- Recognize the differences between deferred annuities and private annuities and determine what constitutes an entity purchase agreement and a cross-purchase agreement and their tax and legal advantages.
- Identify reasons why a business interest must be valued in an estate that is subject to federal estate tax, specify factors used to determine the net value of a business under the regulations, and recall the valuation factors in R.R. 59-60 specifying their impact.
- Determine how tangible assets are normally valued identifying those assets whose valuation is based on values other than book value, and specify the steps in R.R. 68-609’s valuation formula for intangible assets specifying the effect such amount can have on the total value of a business.
- Identify special business valuation issues including redemptions under §303 by: a. Determining what constituted the now repealed qualified family-owned business estate tax deduction; b. Recalling the terms of the election that allows clients to exclude from their taxable estate 40% of the value of land subject to a qualified conservation easement; c. Determining the value of a minority stock interest and fractional interests in order to obtain applicable valuation discounts, and d. Citing the §303 exception to the dividend treatment of redemptions stating qualifications.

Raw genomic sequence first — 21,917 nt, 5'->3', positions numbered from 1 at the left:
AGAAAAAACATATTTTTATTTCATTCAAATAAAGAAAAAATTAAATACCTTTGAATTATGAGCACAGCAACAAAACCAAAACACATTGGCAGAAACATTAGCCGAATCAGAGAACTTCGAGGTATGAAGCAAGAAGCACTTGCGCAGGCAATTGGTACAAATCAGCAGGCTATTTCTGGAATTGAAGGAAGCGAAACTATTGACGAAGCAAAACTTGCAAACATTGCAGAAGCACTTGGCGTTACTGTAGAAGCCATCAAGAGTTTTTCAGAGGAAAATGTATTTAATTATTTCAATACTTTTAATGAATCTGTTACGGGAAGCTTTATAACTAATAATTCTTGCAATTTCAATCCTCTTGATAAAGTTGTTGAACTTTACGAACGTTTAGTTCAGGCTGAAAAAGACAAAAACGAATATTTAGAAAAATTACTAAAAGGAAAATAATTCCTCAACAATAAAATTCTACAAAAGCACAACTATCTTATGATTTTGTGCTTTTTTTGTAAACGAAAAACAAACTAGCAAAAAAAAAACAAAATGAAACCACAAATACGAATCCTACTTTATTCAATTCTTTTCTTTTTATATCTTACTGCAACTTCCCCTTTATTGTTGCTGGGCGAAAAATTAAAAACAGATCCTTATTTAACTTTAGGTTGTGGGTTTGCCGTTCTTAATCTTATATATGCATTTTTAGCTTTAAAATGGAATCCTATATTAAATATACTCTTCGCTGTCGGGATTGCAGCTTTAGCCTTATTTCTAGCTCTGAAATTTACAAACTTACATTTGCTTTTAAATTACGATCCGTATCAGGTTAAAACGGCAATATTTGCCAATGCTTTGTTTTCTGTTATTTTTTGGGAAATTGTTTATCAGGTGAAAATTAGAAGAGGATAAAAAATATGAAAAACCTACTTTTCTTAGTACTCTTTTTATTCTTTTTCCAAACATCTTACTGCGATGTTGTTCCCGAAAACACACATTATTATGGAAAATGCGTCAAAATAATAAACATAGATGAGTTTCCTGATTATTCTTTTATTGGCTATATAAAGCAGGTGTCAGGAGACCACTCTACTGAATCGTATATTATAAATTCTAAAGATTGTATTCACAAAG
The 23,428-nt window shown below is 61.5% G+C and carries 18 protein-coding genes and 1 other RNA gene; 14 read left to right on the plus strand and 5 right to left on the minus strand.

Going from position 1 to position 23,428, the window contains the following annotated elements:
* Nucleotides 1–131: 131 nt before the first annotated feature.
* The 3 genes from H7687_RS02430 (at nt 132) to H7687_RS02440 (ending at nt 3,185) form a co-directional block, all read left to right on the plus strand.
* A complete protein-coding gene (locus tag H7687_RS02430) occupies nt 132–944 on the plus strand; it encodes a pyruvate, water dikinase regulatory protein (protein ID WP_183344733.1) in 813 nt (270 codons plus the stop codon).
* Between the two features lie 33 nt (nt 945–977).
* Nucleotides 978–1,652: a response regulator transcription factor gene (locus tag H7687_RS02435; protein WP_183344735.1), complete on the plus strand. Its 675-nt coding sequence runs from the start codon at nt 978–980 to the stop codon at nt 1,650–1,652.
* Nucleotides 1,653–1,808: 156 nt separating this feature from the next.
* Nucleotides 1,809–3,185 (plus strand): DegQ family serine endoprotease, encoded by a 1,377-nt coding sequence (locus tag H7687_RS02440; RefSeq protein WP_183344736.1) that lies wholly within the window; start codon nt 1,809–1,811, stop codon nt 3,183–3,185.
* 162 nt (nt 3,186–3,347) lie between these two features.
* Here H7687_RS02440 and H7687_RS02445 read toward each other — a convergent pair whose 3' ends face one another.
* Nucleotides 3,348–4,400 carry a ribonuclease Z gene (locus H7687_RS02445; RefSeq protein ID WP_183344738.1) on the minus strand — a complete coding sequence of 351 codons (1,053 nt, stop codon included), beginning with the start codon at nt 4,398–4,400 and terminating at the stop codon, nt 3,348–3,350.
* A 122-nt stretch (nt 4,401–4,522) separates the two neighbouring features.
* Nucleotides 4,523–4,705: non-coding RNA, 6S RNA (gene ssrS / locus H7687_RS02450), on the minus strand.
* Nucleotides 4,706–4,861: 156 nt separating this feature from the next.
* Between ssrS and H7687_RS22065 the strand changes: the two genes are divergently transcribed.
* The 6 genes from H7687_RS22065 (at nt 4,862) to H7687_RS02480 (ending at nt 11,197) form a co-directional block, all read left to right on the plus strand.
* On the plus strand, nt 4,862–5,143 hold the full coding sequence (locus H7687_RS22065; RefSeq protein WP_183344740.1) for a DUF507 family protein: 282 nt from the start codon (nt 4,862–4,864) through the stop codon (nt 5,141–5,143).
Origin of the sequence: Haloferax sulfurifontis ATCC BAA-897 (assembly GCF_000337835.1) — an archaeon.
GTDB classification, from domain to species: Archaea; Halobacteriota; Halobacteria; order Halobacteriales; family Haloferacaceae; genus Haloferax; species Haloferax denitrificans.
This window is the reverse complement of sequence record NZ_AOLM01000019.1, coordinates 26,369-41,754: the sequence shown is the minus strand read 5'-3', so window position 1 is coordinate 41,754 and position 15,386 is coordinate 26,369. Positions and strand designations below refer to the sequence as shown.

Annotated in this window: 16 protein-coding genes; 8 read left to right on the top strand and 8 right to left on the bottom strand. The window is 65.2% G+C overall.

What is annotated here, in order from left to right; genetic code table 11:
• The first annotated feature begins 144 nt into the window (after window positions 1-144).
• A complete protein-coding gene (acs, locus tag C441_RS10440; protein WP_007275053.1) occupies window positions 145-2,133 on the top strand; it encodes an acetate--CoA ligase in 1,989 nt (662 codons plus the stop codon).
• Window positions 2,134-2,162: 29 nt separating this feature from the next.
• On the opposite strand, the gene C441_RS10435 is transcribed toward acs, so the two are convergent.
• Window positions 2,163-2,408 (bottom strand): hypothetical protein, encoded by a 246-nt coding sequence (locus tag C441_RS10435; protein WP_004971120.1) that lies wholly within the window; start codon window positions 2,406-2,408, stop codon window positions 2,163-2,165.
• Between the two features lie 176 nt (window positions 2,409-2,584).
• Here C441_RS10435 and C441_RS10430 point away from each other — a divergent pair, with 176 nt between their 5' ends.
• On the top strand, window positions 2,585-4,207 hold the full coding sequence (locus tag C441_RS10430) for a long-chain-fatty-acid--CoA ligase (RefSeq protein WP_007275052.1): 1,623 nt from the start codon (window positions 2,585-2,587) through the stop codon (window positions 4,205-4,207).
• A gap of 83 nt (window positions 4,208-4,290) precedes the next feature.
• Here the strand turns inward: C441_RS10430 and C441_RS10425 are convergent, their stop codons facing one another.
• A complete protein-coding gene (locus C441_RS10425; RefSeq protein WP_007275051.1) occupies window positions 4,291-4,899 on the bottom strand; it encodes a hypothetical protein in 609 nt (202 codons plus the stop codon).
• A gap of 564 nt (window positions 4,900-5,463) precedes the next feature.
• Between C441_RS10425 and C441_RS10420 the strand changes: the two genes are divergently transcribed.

- Determine the tax consequences in leaving an estate to a surviving spouse, specify the elements of buy-sell agreements, stock redemptions, and stock recapitalizations in order to dispose of business interests before death, and identify deferred compensation agreements recognizing their estate planning impact.